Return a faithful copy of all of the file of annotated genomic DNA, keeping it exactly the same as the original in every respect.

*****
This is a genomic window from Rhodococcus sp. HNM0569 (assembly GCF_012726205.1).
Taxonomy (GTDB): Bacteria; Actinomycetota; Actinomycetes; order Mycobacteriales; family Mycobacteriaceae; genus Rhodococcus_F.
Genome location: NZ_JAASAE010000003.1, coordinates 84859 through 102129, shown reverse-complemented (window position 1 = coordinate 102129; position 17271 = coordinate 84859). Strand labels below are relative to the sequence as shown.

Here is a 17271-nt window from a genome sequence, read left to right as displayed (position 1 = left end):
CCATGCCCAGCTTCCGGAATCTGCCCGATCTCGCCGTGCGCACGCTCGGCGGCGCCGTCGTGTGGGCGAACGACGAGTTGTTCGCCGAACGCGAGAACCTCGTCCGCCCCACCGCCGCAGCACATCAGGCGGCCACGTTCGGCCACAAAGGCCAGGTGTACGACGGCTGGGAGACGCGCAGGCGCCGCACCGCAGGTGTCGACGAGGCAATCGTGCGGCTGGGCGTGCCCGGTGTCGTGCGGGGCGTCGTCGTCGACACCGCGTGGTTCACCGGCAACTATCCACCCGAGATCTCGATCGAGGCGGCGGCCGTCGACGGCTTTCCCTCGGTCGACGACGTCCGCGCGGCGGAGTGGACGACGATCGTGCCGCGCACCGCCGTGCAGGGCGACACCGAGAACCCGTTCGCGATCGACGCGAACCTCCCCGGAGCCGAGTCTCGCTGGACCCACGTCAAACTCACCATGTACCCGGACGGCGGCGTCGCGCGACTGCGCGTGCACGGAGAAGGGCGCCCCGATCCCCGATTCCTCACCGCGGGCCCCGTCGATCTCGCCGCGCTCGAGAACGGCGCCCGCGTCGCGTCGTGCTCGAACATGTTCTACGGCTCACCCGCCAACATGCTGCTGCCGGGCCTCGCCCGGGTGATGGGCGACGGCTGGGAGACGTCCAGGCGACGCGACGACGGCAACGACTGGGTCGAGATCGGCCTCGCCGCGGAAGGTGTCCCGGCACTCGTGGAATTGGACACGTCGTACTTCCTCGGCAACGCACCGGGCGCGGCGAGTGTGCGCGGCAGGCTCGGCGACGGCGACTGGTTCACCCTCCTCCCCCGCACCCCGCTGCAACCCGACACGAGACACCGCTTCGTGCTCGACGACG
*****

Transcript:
This is a genomic window from Rhodococcus sp. HNM0569 (assembly GCF_012726205.1).
Taxonomy (GTDB): Bacteria; Actinomycetota; Actinomycetes; order Mycobacteriales; family Mycobacteriaceae; genus Rhodococcus_F.
Genome location: NZ_JAASAE010000003.1, coordinates 84859 through 102129, shown reverse-complemented (window position 1 = coordinate 102129; position 17271 = coordinate 84859). Strand labels below are relative to the sequence as shown.

Here is a 17271-nt window from a genome sequence, read left to right as displayed (position 1 = left end):
CCATGCCCAGCTTCCGGAATCTGCCCGATCTCGCCGTGCGCACGCTCGGCGGCGCCGTCGTGTGGGCGAACGACGAGTTGTTCGCCGAACGCGAGAACCTCGTCCGCCCCACCGCCGCAGCACATCAGGCGGCCACGTTCGGCCACAAAGGCCAGGTGTACGACGGCTGGGAGACGCGCAGGCGCCGCACCGCAGGTGTCGACGAGGCAATCGTGCGGCTGGGCGTGCCCGGTGTCGTGCGGGGCGTCGTCGTCGACACCGCGTGGTTCACCGGCAACTATCCACCCGAGATCTCGATCGAGGCGGCGGCCGTCGACGGCTTTCCCTCGGTCGACGACGTCCGCGCGGCGGAGTGGACGACGATCGTGCCGCGCACCGCCGTGCAGGGCGACACCGAGAACCCGTTCGCGATCGACGCGAACCTCCCCGGAGCCGAGTCTCGCTGGACCCACGTCAAACTCACCATGTACCCGGACGGCGGCGTCGCGCGACTGCGCGTGCACGGAGAAGGGCGCCCCGATCCCCGATTCCTCACCGCGGGCCCCGTCGATCTCGCCGCGCTCGAGAACGGCGCCCGCGTCGCGTCGTGCTCGAACATGTTCTACGGCTCACCCGCCAACATGCTGCTGCCGGGCCTCGCCCGGGTGATGGGCGACGGCTGGGAGACGTCCAGGCGACGCGACGACGGCAACGACTGGGTCGAGATCGGCCTCGCCGCGGAAGGTGTCCCGGCACTCGTGGAATTGGACACGTCGTACTTCCTCGGCAACGCACCGGGCGCGGCGAGTGTGCGCGGCAGGCTCGGCGACGGCGACTGGTTCACCCTCCTCCCCCGCACCCCGCTGCAACCCGACACGAGACACCGCTTCGTGCTCGACGACG